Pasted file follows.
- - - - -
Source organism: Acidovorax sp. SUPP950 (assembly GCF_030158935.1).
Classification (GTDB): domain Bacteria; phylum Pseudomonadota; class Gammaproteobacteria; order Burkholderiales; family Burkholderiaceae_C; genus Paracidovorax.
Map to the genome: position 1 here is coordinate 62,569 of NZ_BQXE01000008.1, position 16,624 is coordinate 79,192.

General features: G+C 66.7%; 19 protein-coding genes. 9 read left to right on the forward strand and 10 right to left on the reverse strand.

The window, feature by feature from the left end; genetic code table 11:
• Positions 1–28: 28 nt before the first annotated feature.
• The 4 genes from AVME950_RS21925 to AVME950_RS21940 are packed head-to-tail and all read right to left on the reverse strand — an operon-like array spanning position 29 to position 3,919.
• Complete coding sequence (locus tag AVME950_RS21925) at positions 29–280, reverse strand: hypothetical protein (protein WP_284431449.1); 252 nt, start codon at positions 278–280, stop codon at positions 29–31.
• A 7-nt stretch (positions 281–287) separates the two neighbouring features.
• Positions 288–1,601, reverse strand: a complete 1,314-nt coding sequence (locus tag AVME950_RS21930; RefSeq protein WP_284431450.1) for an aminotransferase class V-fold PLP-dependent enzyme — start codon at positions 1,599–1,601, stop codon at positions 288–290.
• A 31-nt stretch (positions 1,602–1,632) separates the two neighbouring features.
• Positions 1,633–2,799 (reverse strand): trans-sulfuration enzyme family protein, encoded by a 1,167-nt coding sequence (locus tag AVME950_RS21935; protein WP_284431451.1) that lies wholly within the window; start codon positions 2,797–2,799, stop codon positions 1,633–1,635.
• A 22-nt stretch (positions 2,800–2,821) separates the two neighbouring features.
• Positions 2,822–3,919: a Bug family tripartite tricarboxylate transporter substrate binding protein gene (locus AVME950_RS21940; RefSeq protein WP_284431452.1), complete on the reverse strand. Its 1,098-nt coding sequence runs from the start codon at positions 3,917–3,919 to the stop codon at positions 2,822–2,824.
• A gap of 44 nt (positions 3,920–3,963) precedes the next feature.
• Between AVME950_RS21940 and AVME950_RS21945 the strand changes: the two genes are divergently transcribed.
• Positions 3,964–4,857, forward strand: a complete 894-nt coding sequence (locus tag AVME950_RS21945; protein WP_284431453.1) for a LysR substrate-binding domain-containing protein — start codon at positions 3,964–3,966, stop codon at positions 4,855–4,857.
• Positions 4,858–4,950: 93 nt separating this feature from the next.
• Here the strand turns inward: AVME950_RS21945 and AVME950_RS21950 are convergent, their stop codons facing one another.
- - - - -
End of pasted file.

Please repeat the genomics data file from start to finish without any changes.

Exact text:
Source organism: Acidovorax sp. SUPP950 (assembly GCF_030158935.1).
Classification (GTDB): domain Bacteria; phylum Pseudomonadota; class Gammaproteobacteria; order Burkholderiales; family Burkholderiaceae_C; genus Paracidovorax.
Map to the genome: position 1 here is coordinate 62,569 of NZ_BQXE01000008.1, position 16,624 is coordinate 79,192.

General features: G+C 66.7%; 19 protein-coding genes. 9 read left to right on the forward strand and 10 right to left on the reverse strand.

The window, feature by feature from the left end; genetic code table 11:
• Positions 1–28: 28 nt before the first annotated feature.
• The 4 genes from AVME950_RS21925 to AVME950_RS21940 are packed head-to-tail and all read right to left on the reverse strand — an operon-like array spanning position 29 to position 3,919.
• Complete coding sequence (locus tag AVME950_RS21925) at positions 29–280, reverse strand: hypothetical protein (protein WP_284431449.1); 252 nt, start codon at positions 278–280, stop codon at positions 29–31.
• A 7-nt stretch (positions 281–287) separates the two neighbouring features.
• Positions 288–1,601, reverse strand: a complete 1,314-nt coding sequence (locus tag AVME950_RS21930; RefSeq protein WP_284431450.1) for an aminotransferase class V-fold PLP-dependent enzyme — start codon at positions 1,599–1,601, stop codon at positions 288–290.
• A 31-nt stretch (positions 1,602–1,632) separates the two neighbouring features.
• Positions 1,633–2,799 (reverse strand): trans-sulfuration enzyme family protein, encoded by a 1,167-nt coding sequence (locus tag AVME950_RS21935; protein WP_284431451.1) that lies wholly within the window; start codon positions 2,797–2,799, stop codon positions 1,633–1,635.
• A 22-nt stretch (positions 2,800–2,821) separates the two neighbouring features.
• Positions 2,822–3,919: a Bug family tripartite tricarboxylate transporter substrate binding protein gene (locus AVME950_RS21940; RefSeq protein WP_284431452.1), complete on the reverse strand. Its 1,098-nt coding sequence runs from the start codon at positions 3,917–3,919 to the stop codon at positions 2,822–2,824.
• A gap of 44 nt (positions 3,920–3,963) precedes the next feature.
• Between AVME950_RS21940 and AVME950_RS21945 the strand changes: the two genes are divergently transcribed.
• Positions 3,964–4,857, forward strand: a complete 894-nt coding sequence (locus tag AVME950_RS21945; protein WP_284431453.1) for a LysR substrate-binding domain-containing protein — start codon at positions 3,964–3,966, stop codon at positions 4,855–4,857.
• Positions 4,858–4,950: 93 nt separating this feature from the next.
• Here the strand turns inward: AVME950_RS21945 and AVME950_RS21950 are convergent, their stop codons facing one another.